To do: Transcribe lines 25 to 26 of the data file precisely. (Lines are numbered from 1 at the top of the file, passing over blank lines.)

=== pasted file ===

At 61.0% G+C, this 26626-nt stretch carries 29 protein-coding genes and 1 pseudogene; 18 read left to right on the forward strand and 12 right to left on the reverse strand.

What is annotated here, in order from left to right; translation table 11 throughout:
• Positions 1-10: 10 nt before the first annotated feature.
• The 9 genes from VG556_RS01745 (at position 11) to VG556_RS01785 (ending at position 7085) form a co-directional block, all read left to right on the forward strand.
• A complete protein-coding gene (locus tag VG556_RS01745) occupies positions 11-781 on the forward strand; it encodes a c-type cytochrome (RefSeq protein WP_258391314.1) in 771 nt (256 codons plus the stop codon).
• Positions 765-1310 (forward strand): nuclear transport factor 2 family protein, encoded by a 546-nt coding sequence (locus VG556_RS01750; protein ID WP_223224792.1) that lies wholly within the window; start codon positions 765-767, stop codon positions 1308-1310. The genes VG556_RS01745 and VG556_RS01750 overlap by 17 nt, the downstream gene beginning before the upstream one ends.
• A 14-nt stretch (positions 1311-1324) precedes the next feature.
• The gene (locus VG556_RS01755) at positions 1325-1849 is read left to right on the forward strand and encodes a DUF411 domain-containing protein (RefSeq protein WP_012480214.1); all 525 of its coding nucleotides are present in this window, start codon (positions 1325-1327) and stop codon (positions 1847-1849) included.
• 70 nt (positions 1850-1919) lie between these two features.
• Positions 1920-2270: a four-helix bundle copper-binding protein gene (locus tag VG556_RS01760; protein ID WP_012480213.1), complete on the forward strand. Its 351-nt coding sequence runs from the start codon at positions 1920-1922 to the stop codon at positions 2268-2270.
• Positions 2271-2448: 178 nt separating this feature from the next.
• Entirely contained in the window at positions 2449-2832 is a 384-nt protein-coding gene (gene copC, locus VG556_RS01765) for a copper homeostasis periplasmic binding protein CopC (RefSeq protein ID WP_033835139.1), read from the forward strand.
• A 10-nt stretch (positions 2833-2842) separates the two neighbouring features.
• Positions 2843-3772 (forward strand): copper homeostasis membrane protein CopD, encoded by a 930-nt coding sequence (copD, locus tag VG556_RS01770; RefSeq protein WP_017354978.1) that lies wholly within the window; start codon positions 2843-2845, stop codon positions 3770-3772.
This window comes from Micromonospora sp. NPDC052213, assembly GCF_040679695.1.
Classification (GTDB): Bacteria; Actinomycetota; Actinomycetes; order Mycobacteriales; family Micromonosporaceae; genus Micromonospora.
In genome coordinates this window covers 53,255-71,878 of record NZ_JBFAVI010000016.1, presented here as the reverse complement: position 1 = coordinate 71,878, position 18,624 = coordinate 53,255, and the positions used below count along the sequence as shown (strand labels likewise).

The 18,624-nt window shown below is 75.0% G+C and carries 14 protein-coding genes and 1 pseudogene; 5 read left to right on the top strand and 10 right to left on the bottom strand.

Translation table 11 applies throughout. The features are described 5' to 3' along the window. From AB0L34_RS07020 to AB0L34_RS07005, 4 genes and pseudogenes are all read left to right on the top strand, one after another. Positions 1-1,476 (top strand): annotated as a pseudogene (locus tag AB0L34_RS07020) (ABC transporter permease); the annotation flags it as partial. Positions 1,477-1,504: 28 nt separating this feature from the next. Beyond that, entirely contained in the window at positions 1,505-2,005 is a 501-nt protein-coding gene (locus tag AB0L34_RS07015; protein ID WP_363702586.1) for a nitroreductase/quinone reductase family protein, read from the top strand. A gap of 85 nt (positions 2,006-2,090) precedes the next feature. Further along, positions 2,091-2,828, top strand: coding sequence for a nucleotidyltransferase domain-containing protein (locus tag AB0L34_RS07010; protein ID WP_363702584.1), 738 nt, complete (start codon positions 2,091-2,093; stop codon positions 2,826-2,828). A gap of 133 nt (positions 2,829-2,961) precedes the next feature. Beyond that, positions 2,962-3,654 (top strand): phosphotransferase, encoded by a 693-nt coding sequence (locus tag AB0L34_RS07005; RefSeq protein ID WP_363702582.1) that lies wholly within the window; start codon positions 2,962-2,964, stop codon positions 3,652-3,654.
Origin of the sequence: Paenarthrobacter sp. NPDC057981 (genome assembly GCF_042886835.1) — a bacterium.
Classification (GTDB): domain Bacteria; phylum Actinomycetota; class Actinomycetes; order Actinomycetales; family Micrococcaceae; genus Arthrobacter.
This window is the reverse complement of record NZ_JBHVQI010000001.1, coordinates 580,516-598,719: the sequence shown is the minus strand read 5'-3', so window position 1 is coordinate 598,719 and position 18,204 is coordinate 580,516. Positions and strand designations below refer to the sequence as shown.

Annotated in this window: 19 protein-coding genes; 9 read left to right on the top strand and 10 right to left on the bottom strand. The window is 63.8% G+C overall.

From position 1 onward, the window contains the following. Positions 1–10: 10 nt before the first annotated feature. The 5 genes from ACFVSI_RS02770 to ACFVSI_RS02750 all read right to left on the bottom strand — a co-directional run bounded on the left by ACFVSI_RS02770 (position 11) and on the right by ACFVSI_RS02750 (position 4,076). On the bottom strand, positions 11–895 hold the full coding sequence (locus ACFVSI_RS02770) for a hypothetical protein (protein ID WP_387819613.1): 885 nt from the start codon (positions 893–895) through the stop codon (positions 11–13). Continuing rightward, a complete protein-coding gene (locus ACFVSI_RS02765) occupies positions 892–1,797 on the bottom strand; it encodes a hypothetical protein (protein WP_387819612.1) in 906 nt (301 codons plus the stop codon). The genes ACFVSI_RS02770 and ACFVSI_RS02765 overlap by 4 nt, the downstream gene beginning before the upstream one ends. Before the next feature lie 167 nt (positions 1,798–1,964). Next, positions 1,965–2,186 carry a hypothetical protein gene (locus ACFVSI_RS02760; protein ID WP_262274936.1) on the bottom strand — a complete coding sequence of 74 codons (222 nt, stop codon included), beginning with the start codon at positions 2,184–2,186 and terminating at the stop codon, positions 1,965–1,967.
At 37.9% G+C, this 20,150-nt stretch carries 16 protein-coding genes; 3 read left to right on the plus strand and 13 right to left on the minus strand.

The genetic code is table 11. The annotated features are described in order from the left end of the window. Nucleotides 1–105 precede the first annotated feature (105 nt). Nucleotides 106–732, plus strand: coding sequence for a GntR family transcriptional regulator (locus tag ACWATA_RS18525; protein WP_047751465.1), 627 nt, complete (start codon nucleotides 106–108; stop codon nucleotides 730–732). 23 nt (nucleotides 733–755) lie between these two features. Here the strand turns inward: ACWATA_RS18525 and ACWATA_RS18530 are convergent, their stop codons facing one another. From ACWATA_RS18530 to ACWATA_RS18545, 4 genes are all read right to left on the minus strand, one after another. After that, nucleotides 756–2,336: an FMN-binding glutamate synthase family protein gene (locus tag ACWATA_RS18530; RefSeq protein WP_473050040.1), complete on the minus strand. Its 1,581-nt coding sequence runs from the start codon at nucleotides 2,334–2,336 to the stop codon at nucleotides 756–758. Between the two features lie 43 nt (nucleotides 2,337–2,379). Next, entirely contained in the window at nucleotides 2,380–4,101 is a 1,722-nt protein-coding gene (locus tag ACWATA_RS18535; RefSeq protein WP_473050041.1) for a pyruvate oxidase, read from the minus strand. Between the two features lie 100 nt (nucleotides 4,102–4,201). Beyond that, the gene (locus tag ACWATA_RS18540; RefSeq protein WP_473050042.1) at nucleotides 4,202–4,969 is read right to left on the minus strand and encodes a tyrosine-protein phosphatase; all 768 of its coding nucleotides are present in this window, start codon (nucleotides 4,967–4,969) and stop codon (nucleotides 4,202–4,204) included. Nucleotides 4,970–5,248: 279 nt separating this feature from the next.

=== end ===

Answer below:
At 37.9% G+C, this 20,150-nt stretch carries 16 protein-coding genes; 3 read left to right on the plus strand and 13 right to left on the minus strand.

The genetic code is table 11. The annotated features are described in order from the left end of the window. Nucleotides 1–105 precede the first annotated feature (105 nt). Nucleotides 106–732, plus strand: coding sequence for a GntR family transcriptional regulator (locus tag ACWATA_RS18525; protein WP_047751465.1), 627 nt, complete (start codon nucleotides 106–108; stop codon nucleotides 730–732). 23 nt (nucleotides 733–755) lie between these two features. Here the strand turns inward: ACWATA_RS18525 and ACWATA_RS18530 are convergent, their stop codons facing one another. From ACWATA_RS18530 to ACWATA_RS18545, 4 genes are all read right to left on the minus strand, one after another. After that, nucleotides 756–2,336: an FMN-binding glutamate synthase family protein gene (locus tag ACWATA_RS18530; RefSeq protein WP_473050040.1), complete on the minus strand. Its 1,581-nt coding sequence runs from the start codon at nucleotides 2,334–2,336 to the stop codon at nucleotides 756–758. Between the two features lie 43 nt (nucleotides 2,337–2,379). Next, entirely contained in the window at nucleotides 2,380–4,101 is a 1,722-nt protein-coding gene (locus tag ACWATA_RS18535; RefSeq protein WP_473050041.1) for a pyruvate oxidase, read from the minus strand. Between the two features lie 100 nt (nucleotides 4,102–4,201). Beyond that, the gene (locus tag ACWATA_RS18540; RefSeq protein WP_473050042.1) at nucleotides 4,202–4,969 is read right to left on the minus strand and encodes a tyrosine-protein phosphatase; all 768 of its coding nucleotides are present in this window, start codon (nucleotides 4,967–4,969) and stop codon (nucleotides 4,202–4,204) included. Nucleotides 4,970–5,248: 279 nt separating this feature from the next.